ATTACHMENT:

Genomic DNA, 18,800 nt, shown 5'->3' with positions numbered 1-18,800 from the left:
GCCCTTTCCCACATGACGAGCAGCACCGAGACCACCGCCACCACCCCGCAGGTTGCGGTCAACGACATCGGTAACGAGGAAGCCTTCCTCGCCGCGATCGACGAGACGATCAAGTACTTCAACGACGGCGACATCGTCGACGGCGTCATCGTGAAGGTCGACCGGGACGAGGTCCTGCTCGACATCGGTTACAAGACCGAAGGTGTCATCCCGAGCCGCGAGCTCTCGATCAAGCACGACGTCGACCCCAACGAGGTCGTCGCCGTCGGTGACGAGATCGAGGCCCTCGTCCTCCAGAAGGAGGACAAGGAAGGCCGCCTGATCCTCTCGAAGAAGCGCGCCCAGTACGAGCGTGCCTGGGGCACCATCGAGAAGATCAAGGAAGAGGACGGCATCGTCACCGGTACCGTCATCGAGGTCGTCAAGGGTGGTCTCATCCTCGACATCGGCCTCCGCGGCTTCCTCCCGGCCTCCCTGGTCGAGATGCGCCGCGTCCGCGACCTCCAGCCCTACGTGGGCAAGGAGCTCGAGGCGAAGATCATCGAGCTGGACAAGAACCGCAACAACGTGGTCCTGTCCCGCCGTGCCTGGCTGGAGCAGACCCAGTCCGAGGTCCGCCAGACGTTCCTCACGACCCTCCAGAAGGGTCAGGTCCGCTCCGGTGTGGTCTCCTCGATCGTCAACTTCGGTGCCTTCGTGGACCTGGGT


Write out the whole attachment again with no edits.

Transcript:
Genomic DNA, 18,800 nt, shown 5'->3' with positions numbered 1-18,800 from the left:
GCCCTTTCCCACATGACGAGCAGCACCGAGACCACCGCCACCACCCCGCAGGTTGCGGTCAACGACATCGGTAACGAGGAAGCCTTCCTCGCCGCGATCGACGAGACGATCAAGTACTTCAACGACGGCGACATCGTCGACGGCGTCATCGTGAAGGTCGACCGGGACGAGGTCCTGCTCGACATCGGTTACAAGACCGAAGGTGTCATCCCGAGCCGCGAGCTCTCGATCAAGCACGACGTCGACCCCAACGAGGTCGTCGCCGTCGGTGACGAGATCGAGGCCCTCGTCCTCCAGAAGGAGGACAAGGAAGGCCGCCTGATCCTCTCGAAGAAGCGCGCCCAGTACGAGCGTGCCTGGGGCACCATCGAGAAGATCAAGGAAGAGGACGGCATCGTCACCGGTACCGTCATCGAGGTCGTCAAGGGTGGTCTCATCCTCGACATCGGCCTCCGCGGCTTCCTCCCGGCCTCCCTGGTCGAGATGCGCCGCGTCCGCGACCTCCAGCCCTACGTGGGCAAGGAGCTCGAGGCGAAGATCATCGAGCTGGACAAGAACCGCAACAACGTGGTCCTGTCCCGCCGTGCCTGGCTGGAGCAGACCCAGTCCGAGGTCCGCCAGACGTTCCTCACGACCCTCCAGAAGGGTCAGGTCCGCTCCGGTGTGGTCTCCTCGATCGTCAACTTCGGTGCCTTCGTGGACCTGGGT